We wonder if there is a need for our Minister of Building and Construction to arrange for a chat with the Minister of Transport and whoever else might help in getting building supplies from the place where they are stored to the places where they are needed.
We ask because on Tuesday we spotted a headline that advised:
Two days later we were drawn to the news that…
The first story said housebuilders are being deterred from offering fixed prices on jobs by escalating prices and critical shortages of materials.
Mortgage brokers are now finding escalation clauses cropping up in contracts to allow for material prices to rise; they say banks favour fixed-price builds, so getting a mortgage could become harder.
“To me, it’s uncharted territory – I haven’t seen this before,” Paulette Trotter, who’s been in the finance industry for three decades, said.
The situation is exacerbated by the pandemic choking the supply chain north and south from Auckland so severely some builders are having to down tools.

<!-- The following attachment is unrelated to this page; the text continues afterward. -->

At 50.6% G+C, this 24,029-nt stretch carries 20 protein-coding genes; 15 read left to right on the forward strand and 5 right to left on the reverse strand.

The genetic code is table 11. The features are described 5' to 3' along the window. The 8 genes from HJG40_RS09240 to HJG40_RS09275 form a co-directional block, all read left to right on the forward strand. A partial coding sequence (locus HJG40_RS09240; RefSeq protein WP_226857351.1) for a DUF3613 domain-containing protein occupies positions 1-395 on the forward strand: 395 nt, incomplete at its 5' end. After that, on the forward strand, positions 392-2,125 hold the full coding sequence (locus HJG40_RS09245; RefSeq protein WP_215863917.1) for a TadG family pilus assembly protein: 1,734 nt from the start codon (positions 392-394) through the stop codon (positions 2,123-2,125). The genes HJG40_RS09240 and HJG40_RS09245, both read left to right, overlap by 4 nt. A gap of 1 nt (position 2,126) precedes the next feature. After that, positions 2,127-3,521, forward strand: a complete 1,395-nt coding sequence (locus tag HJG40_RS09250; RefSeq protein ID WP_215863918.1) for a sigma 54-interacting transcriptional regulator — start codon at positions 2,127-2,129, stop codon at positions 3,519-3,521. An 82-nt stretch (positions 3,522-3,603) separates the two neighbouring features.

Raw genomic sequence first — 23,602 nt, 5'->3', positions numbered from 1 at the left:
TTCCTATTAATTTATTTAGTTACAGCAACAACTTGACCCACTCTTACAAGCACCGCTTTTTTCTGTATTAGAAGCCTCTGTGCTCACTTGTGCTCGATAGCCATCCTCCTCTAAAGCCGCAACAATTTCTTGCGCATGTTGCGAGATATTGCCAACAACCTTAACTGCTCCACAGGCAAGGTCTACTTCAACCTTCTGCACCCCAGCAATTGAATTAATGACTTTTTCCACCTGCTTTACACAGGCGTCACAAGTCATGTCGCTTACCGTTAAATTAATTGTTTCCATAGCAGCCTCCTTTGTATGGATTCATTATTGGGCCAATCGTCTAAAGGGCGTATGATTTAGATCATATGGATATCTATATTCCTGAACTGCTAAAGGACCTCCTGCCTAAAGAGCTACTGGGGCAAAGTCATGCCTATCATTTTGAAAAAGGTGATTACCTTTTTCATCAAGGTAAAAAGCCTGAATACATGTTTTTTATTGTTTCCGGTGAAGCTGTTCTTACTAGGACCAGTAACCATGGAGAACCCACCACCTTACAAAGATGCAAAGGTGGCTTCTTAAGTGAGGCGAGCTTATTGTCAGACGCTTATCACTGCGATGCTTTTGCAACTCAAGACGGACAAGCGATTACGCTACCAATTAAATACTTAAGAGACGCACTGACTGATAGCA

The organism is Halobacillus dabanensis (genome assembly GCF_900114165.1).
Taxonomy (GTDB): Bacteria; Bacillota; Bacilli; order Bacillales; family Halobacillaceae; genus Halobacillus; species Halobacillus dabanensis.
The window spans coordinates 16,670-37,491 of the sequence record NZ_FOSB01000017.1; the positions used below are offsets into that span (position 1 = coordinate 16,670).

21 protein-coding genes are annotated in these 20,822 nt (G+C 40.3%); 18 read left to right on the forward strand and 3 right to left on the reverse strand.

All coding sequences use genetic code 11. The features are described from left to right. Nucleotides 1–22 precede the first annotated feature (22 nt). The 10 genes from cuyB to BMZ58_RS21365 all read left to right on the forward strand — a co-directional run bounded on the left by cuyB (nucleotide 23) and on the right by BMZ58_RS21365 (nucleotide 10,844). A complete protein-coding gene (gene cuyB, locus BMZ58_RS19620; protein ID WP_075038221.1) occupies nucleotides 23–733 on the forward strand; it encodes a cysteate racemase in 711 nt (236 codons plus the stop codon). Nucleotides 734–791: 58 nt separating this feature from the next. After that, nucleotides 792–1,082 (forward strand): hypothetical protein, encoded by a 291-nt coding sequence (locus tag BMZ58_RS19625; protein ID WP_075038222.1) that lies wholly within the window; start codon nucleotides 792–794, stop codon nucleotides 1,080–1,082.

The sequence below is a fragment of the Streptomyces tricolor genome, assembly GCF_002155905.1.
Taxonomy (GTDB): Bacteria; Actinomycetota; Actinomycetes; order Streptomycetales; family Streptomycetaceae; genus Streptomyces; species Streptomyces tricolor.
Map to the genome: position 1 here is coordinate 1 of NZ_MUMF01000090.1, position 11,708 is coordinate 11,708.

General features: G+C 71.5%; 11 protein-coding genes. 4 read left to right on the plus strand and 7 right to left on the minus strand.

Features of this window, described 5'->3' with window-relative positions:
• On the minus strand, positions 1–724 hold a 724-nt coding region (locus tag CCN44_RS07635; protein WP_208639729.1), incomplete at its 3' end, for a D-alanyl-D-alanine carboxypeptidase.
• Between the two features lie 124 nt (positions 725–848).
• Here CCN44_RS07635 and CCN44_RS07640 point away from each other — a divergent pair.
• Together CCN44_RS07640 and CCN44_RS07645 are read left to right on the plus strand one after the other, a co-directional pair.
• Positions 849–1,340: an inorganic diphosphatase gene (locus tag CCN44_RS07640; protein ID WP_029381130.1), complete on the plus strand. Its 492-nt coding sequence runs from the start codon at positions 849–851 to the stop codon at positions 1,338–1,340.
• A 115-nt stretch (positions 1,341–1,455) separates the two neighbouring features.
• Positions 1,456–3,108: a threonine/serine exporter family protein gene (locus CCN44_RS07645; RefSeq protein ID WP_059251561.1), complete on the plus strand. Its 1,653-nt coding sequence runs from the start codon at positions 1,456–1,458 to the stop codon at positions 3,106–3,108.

Mike Blackburn of Canterbury’s CBS construction co-op was reported to have been hearing of the pressures on their 600-plus tradie members.
“I had an email this morning from a builder who said by [Monday] afternoon, it’ll be tools down for them, they simply don’t have the building materials to carry on working,” Blackburn said.
This does not bode well for the Government’s programme of policies aimed at dealing with the housing crisis.
But then we are told Auckland warehouses are overflowing with building materials that importers have been prohibited from distributing during lockdown despite severe shortages.
Building Federation chief executive Julien Leys was reported as saying level 4 restrictions had left distributors hamstrung.
He told of one business that unloaded 70 containers a week but could not shift the product from its warehouse under restrictions.
“They have no more space left, they are literally running out of space. It’s across the board from the bigger suppliers to the smaller building suppliers who normally only keep about one months’ inventory,” he said.
“All of a sudden they’ve now got their warehouses or their storage areas completely full and they have nowhere else to put these building materials.”
We are puzzled.
True, the Auckland supplies locked up in warehouses perhaps don’t cover all the areas of shortage.
Even so, it looks suspiciously like the Government could do a better of managing key parts of the economy.